If you’re thinking this looks like a creature from the deep, well…it is.
Last week a frilled shark (Chlamydoselachus anguineus), a primitive shark species, was caught in shallow water near Japan’s Awashima Marine Park. Hoping to learn more about this elusive animal, park researchers were able to capture rare live footage of the shark before she died in captivity.
The frilled shark, named for its gill tissue extending beyond the gill slits, normally lives at depths of 600 to 1000 meters (1968 to 3280 feet). Bearing more resemblance to an eel, this six-gilled shark feeds on squid, bony deepwater fish and other sharks. Their distribution is worldwide–NOAA filmed some off the southeastern coast of the US— but they are rarely seen alive or in such shallow water.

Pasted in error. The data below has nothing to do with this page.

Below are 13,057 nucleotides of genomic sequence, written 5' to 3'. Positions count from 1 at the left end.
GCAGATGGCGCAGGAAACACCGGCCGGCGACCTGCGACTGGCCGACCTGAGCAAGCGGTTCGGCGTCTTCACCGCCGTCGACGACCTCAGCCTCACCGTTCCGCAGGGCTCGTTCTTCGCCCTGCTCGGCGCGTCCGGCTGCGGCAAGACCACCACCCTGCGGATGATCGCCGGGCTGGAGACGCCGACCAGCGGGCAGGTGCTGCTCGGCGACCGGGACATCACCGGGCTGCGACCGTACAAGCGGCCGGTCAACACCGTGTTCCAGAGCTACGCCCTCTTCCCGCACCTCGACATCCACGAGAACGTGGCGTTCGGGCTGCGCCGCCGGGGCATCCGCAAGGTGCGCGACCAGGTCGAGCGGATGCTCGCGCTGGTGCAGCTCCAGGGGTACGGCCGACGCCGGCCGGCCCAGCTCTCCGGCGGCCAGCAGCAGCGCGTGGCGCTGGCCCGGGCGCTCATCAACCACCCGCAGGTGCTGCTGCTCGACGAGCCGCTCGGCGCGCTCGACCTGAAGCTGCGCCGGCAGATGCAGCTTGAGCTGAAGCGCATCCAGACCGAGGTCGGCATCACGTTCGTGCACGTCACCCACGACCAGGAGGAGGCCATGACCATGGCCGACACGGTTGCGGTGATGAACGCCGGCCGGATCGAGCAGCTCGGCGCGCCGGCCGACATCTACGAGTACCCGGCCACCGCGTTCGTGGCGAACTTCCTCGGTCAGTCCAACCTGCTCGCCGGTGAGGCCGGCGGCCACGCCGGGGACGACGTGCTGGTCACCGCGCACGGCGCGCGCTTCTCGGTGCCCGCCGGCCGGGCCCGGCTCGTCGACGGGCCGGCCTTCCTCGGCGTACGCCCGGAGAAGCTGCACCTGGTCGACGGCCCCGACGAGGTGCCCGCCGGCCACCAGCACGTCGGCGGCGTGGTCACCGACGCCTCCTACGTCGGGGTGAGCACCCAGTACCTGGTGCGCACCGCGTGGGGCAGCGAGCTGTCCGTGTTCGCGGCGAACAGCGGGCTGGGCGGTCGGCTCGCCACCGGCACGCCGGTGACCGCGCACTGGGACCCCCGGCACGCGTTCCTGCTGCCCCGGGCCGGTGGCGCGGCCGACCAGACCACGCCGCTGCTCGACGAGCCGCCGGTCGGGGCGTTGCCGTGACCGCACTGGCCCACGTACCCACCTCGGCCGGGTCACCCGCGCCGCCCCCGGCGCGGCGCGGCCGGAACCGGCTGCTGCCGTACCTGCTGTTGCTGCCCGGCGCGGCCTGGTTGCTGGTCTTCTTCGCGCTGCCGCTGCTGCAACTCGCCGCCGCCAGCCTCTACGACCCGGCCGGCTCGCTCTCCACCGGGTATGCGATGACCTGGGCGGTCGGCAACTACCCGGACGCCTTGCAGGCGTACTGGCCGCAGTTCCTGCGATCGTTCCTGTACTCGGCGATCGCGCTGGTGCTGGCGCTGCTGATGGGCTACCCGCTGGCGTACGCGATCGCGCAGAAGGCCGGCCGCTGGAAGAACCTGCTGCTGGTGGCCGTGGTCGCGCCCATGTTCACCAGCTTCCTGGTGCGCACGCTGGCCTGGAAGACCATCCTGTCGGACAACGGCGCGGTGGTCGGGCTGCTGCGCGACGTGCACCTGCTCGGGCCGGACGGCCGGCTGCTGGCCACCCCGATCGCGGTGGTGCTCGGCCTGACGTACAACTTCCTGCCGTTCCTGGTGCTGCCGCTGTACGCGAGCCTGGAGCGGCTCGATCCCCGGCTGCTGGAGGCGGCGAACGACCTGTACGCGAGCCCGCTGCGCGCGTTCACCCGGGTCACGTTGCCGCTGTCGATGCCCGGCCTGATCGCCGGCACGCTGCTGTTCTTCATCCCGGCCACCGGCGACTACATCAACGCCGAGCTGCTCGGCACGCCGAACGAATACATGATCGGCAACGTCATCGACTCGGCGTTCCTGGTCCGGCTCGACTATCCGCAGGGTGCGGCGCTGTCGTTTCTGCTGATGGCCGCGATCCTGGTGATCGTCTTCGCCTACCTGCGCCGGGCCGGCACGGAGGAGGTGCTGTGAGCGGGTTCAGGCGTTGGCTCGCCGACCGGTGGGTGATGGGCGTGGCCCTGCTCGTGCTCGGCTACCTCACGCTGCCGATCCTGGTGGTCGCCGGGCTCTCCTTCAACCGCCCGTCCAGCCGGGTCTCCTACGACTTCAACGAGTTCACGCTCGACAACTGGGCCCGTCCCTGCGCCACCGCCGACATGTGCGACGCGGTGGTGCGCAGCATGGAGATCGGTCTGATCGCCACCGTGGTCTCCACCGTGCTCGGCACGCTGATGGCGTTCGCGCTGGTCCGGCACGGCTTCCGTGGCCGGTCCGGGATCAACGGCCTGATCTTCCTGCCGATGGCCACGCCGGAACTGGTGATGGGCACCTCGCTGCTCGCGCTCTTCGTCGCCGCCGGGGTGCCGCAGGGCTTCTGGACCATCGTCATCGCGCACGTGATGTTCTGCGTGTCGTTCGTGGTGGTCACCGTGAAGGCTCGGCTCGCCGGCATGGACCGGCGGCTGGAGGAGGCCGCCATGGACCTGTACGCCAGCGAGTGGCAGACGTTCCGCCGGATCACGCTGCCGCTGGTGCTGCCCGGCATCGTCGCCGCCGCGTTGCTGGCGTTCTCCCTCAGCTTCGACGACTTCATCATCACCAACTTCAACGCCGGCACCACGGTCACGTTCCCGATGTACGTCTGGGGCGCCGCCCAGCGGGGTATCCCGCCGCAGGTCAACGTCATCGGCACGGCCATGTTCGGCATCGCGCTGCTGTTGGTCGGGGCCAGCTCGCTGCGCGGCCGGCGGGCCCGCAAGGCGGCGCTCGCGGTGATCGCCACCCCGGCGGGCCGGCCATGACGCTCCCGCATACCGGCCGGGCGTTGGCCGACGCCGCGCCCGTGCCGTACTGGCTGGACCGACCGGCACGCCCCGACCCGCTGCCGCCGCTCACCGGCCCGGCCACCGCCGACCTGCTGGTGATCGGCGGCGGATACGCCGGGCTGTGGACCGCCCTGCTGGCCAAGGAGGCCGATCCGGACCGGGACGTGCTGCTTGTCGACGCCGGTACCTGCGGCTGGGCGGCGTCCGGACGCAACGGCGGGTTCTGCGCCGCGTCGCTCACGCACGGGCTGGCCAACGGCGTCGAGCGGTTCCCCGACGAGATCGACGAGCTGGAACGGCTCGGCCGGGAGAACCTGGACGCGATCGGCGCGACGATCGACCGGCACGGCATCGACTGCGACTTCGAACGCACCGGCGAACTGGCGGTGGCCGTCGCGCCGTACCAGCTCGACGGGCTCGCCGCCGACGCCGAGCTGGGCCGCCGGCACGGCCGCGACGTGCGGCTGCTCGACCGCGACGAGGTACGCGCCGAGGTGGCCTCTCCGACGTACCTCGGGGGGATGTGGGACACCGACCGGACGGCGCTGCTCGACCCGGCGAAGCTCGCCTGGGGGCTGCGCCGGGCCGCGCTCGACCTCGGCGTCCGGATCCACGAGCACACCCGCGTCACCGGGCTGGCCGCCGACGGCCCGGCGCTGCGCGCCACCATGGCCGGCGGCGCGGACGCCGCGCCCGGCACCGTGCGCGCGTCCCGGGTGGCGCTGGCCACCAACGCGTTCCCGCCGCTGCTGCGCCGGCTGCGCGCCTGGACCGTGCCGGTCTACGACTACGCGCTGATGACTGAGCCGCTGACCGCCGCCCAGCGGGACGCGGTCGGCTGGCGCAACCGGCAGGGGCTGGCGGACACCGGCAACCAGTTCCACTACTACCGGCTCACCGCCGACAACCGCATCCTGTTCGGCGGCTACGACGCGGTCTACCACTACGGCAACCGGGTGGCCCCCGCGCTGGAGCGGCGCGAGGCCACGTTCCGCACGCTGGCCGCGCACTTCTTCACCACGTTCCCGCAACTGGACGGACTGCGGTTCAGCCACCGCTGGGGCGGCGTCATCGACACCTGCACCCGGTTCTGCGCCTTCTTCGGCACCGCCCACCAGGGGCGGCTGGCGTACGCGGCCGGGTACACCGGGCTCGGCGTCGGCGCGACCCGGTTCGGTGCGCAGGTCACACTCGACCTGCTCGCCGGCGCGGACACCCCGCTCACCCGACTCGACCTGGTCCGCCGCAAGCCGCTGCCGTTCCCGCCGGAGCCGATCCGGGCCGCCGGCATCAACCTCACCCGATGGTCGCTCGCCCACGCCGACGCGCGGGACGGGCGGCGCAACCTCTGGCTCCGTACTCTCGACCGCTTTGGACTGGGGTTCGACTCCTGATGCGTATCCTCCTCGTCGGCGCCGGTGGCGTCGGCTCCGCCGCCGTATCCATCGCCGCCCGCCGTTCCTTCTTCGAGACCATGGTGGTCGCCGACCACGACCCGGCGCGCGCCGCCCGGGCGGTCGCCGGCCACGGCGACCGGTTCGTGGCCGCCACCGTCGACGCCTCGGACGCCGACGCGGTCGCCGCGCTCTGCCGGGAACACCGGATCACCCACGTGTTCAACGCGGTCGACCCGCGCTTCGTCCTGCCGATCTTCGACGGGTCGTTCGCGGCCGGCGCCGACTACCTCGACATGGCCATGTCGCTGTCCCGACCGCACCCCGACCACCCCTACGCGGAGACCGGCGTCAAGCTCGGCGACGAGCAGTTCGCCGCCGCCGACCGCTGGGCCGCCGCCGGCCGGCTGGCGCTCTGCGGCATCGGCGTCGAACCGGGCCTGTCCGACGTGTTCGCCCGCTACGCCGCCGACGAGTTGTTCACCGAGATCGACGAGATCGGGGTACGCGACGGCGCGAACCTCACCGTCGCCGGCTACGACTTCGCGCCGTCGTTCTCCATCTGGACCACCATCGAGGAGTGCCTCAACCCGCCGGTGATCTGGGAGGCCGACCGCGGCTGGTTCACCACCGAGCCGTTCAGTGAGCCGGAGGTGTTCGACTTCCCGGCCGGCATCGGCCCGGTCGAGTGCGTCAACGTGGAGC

Although there is no targeted fishing of frilled sharks, they are considered “near threatened” by the World Conservation Union (IUCN) due to incidental catch in trawl nets and on hooks.
Photo courtesy of Awashima Marine Park, Japan www.marinepark.jp